From Iceland — A False Version Of The Truth

A False Version Of The Truth

Published March 31, 2014

'Season Of The Witch' by Árni Þórarinsson, translated by Anna Yates

A False Version Of The Truth
Larissa Kyzer

'Season Of The Witch' by Árni Þórarinsson, translated by Anna Yates

When we meet Einar, a seasoned Reykjavík crime reporter, at the opening of Árni Þórarinsson’s ‘Season of the Witch,’ he—much like the country around him—is in the midst of great change, and he’s not terribly happy about it. It’s the early 2000s, Iceland’s pre-crash boom years, and given the choice of “the whiskey or the work,” Einar begrudgingly accepts banishment to the paper’s new Akureyri headquarters in North Iceland, where industrial growth has begun to drastically alter the texture of village life. But while Einar can’t escape the more banal aspects of provincial journalism—such as ask-a-local “Question of the Day” segments and articles about lost dogs—he soon finds that this small community has more than enough murder and violent crime to make for worthy headlines.

Originally published in 2005, ‘Season of the Witch’ is a tightly-plotted portrait of Iceland before everything went wrong, born of what the author has said was “an increasing sense of unease about my country.” As he remarked in an interview, “I felt we were quickly losing our traditional values and way of life to a new kind of value system… I’m talking about egotism, greed, and a lack of respect for things that can’t be bought and sold.” This self-serving attitude of, as Árni put it, “I do it because I can,” resonates throughout the novel’s three intertwining plot lines: the murder of the charismatic lead actor in a high school production of ‘Loftur the Sorcerer,’ the increasingly violent activities of a trio of well-connected small-town troublemakers, and the death of a local woman who everyone—with the exception of the victim’s elderly mother—thinks was nothing but an unfortunate accident.

In his stodgy resistance to change—to everything from the fact that he’s expected to carry a cell phone and use a laptop for work, to the enforcement of indoor smoking bans—Einar exemplifies this sense of unease, but that isn’t to say that he, or the novel, is pushing for an all out return to the ‘good old days.’ Rather, his kvetching and suspicion have some credibility because they are balanced with self-awareness and compassion—the desire to become a better person and, when necessary, even embrace the changing times. The best example of this is illustrated with his own sheepish admission that he was initially shocked when his daughter brought home a black boyfriend. “It opened my eyes to my own prejudices,” he says. “I’m doing my best to grow up.”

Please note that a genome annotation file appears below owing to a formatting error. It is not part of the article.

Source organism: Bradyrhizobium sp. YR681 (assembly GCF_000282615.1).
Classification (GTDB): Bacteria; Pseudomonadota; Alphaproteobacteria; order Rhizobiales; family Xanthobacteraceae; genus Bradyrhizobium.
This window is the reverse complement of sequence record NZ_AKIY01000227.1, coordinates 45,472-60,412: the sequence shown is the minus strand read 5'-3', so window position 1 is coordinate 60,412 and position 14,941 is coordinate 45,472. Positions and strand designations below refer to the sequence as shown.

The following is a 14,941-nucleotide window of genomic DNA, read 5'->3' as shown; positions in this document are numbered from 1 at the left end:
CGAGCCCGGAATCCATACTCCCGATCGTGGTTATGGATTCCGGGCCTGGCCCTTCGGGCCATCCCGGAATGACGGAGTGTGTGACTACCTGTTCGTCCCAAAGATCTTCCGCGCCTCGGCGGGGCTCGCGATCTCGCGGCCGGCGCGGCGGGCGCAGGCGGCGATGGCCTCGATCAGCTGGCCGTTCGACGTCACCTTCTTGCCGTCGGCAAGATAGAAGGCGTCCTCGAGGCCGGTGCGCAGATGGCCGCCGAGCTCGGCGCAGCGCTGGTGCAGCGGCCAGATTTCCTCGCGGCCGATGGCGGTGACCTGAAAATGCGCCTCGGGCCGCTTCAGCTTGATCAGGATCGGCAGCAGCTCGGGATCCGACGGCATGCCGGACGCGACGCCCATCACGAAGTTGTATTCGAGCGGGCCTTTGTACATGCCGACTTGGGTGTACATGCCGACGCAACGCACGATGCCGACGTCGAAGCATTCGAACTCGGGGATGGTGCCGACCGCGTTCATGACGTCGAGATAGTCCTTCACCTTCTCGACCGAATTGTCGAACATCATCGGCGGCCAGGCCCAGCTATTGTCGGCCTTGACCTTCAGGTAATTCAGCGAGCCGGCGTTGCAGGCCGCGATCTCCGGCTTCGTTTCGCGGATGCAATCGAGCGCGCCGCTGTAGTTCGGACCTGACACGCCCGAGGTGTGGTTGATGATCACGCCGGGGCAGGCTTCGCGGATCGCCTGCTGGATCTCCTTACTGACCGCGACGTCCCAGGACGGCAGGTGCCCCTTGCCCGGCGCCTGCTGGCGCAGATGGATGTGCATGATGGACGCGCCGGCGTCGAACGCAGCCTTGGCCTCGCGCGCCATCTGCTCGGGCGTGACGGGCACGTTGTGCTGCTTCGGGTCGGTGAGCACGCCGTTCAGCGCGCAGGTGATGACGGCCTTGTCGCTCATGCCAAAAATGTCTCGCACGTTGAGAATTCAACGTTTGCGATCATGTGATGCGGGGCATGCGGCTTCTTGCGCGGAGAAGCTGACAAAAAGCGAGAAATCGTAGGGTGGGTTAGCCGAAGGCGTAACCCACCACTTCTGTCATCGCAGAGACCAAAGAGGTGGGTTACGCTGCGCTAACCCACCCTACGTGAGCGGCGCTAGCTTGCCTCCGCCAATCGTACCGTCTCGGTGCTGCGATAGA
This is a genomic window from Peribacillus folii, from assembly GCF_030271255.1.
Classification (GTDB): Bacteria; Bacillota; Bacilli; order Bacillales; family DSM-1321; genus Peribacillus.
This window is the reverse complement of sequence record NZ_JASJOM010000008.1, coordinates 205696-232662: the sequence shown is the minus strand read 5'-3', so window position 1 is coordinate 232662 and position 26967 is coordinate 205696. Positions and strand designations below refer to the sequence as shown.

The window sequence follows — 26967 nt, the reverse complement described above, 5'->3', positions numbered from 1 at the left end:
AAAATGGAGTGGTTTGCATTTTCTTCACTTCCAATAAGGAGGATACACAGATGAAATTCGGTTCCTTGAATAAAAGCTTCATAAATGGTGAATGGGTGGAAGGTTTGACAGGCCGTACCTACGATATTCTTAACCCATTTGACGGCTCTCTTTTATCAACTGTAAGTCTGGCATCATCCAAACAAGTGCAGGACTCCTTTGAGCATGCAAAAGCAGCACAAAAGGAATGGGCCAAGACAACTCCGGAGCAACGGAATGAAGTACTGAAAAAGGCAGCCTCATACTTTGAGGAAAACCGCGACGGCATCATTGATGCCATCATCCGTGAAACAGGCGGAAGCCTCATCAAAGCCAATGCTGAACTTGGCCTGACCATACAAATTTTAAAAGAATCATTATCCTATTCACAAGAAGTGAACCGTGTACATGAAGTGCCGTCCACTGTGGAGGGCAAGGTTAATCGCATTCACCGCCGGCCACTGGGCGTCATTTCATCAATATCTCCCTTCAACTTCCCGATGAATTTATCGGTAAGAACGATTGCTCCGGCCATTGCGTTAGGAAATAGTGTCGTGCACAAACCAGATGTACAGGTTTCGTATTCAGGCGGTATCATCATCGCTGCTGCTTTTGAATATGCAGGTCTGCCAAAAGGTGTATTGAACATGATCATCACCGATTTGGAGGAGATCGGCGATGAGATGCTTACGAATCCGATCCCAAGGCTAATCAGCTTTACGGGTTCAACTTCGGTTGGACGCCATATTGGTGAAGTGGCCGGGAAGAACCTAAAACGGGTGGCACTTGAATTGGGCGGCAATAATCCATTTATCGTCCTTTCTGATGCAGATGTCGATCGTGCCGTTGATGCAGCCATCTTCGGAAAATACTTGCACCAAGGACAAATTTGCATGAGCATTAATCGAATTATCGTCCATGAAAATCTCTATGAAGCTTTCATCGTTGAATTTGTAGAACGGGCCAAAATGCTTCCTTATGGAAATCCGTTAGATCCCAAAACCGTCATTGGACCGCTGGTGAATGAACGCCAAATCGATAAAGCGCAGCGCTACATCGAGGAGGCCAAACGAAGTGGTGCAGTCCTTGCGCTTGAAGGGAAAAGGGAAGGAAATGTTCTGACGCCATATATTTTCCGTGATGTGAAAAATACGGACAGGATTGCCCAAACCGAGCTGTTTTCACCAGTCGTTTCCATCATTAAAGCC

While the novel is by no means styled as a thriller, it is immensely engaging due in equal measure to its simple and fluid prose style as to Einar’s incisive, if occasionally caustic, observations about goings-on around town, the less glamorous aspects of life as a journalist, and the suspect motivations of the people around him. The story’s secondary characters also flourish throughout the narrative—from Einar’s floundering, beleaguered boss and his immensely capable friend and photographer Jóa to the pensive younger brother of the murdered teenager—each adding further layers of richness to the story and scene.

Resonating in the background is also the real life town of Reyðarfjörður, once a small fishing village but home to the Alcoa Fjardaál aluminium smelter since 2004. Árni thinly disguises the town as “Reydargerdi” in the novel (interestingly, as other towns, such as Akureyri and Hólar, keep their real names). The characters debate aspects of such developments in the regions—new industry in a previously declining area, new investment capital, an influx of foreign workers, continuing population drain to Reykjavík—although the book doesn’t come to any real conclusion about the “aluminum plant or steelworks or some such infernal monstrosity,” perhaps because, don’t forget, the Alcoa plant hadn’t been completed when the novel was first published.

Although themes of good and evil run through the novel—emphasised by quoted passages from the ‘Loftur’ play—by and large, ‘Season of the Witch’ does not end with any black and white moral declarations, but rather finds its justice somewhere in the grey area. As Einar asks during an interview, “Isn’t it a fine line between acting responsibly and presenting a false, or at least edited, version of the truth? Isn’t that a matter of responsibility, too?”

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